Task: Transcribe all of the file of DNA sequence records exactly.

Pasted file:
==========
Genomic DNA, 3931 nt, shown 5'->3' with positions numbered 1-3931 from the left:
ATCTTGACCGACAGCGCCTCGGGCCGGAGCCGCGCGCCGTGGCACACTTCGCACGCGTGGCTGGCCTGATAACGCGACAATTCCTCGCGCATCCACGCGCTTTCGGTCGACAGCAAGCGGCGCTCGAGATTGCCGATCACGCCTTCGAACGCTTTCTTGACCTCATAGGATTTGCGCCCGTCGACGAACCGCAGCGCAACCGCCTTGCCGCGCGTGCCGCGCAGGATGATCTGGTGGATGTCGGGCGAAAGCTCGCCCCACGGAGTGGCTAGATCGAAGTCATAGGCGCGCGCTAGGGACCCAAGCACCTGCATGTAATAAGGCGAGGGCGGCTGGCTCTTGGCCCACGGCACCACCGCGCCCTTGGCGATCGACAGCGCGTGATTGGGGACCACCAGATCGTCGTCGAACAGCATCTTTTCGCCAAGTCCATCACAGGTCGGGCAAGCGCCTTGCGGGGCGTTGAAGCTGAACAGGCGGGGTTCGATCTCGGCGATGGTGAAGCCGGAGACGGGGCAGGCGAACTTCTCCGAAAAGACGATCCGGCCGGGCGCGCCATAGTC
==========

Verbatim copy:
Genomic DNA, 3931 nt, shown 5'->3' with positions numbered 1-3931 from the left:
ATCTTGACCGACAGCGCCTCGGGCCGGAGCCGCGCGCCGTGGCACACTTCGCACGCGTGGCTGGCCTGATAACGCGACAATTCCTCGCGCATCCACGCGCTTTCGGTCGACAGCAAGCGGCGCTCGAGATTGCCGATCACGCCTTCGAACGCTTTCTTGACCTCATAGGATTTGCGCCCGTCGACGAACCGCAGCGCAACCGCCTTGCCGCGCGTGCCGCGCAGGATGATCTGGTGGATGTCGGGCGAAAGCTCGCCCCACGGAGTGGCTAGATCGAAGTCATAGGCGCGCGCTAGGGACCCAAGCACCTGCATGTAATAAGGCGAGGGCGGCTGGCTCTTGGCCCACGGCACCACCGCGCCCTTGGCGATCGACAGCGCGTGATTGGGGACCACCAGATCGTCGTCGAACAGCATCTTTTCGCCAAGTCCATCACAGGTCGGGCAAGCGCCTTGCGGGGCGTTGAAGCTGAACAGGCGGGGTTCGATCTCGGCGATGGTGAAGCCGGAGACGGGGCAGGCGAACTTCTCCGAAAAGACGATCCGGCCGGGCGCGCCATAGTC